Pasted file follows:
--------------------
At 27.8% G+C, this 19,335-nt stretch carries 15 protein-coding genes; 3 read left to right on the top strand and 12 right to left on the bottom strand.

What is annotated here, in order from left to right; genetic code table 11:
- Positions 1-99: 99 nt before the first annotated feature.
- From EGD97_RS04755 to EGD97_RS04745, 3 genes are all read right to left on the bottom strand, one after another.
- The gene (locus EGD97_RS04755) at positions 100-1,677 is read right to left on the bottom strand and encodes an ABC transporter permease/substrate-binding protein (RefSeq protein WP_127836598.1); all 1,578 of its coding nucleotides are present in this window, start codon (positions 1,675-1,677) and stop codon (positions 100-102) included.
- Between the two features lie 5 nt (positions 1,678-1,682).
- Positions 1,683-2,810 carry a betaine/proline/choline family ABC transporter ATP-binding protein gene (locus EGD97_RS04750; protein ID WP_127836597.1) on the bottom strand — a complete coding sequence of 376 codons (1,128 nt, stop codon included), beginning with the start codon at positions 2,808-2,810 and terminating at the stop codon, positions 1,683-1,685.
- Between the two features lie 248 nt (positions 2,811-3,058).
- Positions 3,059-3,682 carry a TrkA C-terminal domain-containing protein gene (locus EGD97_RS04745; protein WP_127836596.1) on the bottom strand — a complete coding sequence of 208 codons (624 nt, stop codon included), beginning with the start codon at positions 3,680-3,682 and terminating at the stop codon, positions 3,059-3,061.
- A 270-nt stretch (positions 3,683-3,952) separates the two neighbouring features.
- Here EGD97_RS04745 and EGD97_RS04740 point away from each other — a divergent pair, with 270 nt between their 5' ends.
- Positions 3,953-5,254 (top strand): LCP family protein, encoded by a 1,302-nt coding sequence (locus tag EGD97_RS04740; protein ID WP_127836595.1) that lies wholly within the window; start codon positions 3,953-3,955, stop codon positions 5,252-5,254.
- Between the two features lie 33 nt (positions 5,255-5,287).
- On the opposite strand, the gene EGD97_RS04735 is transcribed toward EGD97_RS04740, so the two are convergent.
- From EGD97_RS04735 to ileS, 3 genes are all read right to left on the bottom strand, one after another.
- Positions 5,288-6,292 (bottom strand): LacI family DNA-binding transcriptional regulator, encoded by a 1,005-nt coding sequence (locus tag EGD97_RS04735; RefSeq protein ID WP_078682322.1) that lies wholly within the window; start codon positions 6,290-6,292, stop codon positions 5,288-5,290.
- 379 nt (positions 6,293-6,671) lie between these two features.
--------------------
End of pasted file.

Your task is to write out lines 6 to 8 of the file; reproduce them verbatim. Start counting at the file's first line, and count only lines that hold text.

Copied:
- Between the two features lie 5 nt (positions 1,678-1,682).
- Positions 1,683-2,810 carry a betaine/proline/choline family ABC transporter ATP-binding protein gene (locus EGD97_RS04750; protein ID WP_127836597.1) on the bottom strand — a complete coding sequence of 376 codons (1,128 nt, stop codon included), beginning with the start codon at positions 2,808-2,810 and terminating at the stop codon, positions 1,683-1,685.
- Between the two features lie 248 nt (positions 2,811-3,058).